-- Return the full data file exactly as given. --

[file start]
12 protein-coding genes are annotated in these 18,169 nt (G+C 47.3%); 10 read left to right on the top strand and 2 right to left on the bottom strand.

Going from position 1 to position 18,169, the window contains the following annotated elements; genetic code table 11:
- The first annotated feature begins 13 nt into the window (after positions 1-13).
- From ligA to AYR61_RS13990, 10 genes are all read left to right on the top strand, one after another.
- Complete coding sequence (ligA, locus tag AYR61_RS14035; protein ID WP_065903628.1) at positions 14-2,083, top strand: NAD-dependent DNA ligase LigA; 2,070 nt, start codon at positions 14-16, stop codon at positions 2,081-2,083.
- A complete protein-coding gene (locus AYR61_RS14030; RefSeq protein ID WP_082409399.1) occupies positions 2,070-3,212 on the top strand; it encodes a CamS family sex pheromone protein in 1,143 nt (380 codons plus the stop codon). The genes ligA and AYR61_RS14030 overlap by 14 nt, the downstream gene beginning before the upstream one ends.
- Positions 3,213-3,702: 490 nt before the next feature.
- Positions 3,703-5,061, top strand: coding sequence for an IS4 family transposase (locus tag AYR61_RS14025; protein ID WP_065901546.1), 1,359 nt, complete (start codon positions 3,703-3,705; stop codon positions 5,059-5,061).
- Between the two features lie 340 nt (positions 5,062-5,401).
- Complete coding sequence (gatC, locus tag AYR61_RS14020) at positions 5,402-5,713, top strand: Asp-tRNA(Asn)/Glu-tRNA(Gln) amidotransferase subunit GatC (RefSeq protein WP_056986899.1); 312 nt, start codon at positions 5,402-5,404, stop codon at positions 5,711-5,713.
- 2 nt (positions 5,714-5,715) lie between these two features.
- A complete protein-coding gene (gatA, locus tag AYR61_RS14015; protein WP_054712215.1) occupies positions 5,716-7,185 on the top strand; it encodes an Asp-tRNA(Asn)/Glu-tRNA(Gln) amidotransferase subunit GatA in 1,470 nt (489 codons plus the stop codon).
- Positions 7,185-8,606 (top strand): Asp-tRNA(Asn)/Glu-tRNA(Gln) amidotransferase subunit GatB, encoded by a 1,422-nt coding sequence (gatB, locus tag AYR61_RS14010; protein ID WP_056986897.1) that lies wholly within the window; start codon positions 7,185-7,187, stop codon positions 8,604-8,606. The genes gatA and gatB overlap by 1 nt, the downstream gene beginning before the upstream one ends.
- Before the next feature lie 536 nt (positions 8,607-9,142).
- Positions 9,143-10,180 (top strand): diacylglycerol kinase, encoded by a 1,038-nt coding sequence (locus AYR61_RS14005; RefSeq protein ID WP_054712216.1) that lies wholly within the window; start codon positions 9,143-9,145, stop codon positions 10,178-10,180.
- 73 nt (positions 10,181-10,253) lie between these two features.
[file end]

12 protein-coding genes are annotated in these 18,169 nt (G+C 47.3%); 10 read left to right on the top strand and 2 right to left on the bottom strand.

Going from position 1 to position 18,169, the window contains the following annotated elements; genetic code table 11:
- The first annotated feature begins 13 nt into the window (after positions 1-13).
- From ligA to AYR61_RS13990, 10 genes are all read left to right on the top strand, one after another.
- Complete coding sequence (ligA, locus tag AYR61_RS14035; protein ID WP_065903628.1) at positions 14-2,083, top strand: NAD-dependent DNA ligase LigA; 2,070 nt, start codon at positions 14-16, stop codon at positions 2,081-2,083.
- A complete protein-coding gene (locus AYR61_RS14030; RefSeq protein ID WP_082409399.1) occupies positions 2,070-3,212 on the top strand; it encodes a CamS family sex pheromone protein in 1,143 nt (380 codons plus the stop codon). The genes ligA and AYR61_RS14030 overlap by 14 nt, the downstream gene beginning before the upstream one ends.
- Positions 3,213-3,702: 490 nt before the next feature.
- Positions 3,703-5,061, top strand: coding sequence for an IS4 family transposase (locus tag AYR61_RS14025; protein ID WP_065901546.1), 1,359 nt, complete (start codon positions 3,703-3,705; stop codon positions 5,059-5,061).
- Between the two features lie 340 nt (positions 5,062-5,401).
- Complete coding sequence (gatC, locus tag AYR61_RS14020) at positions 5,402-5,713, top strand: Asp-tRNA(Asn)/Glu-tRNA(Gln) amidotransferase subunit GatC (RefSeq protein WP_056986899.1); 312 nt, start codon at positions 5,402-5,404, stop codon at positions 5,711-5,713.
- 2 nt (positions 5,714-5,715) lie between these two features.
- A complete protein-coding gene (gatA, locus tag AYR61_RS14015; protein WP_054712215.1) occupies positions 5,716-7,185 on the top strand; it encodes an Asp-tRNA(Asn)/Glu-tRNA(Gln) amidotransferase subunit GatA in 1,470 nt (489 codons plus the stop codon).
- Positions 7,185-8,606 (top strand): Asp-tRNA(Asn)/Glu-tRNA(Gln) amidotransferase subunit GatB, encoded by a 1,422-nt coding sequence (gatB, locus tag AYR61_RS14010; protein ID WP_056986897.1) that lies wholly within the window; start codon positions 7,185-7,187, stop codon positions 8,604-8,606. The genes gatA and gatB overlap by 1 nt, the downstream gene beginning before the upstream one ends.
- Before the next feature lie 536 nt (positions 8,607-9,142).
- Positions 9,143-10,180 (top strand): diacylglycerol kinase, encoded by a 1,038-nt coding sequence (locus AYR61_RS14005; RefSeq protein ID WP_054712216.1) that lies wholly within the window; start codon positions 9,143-9,145, stop codon positions 10,178-10,180.
- 73 nt (positions 10,181-10,253) lie between these two features.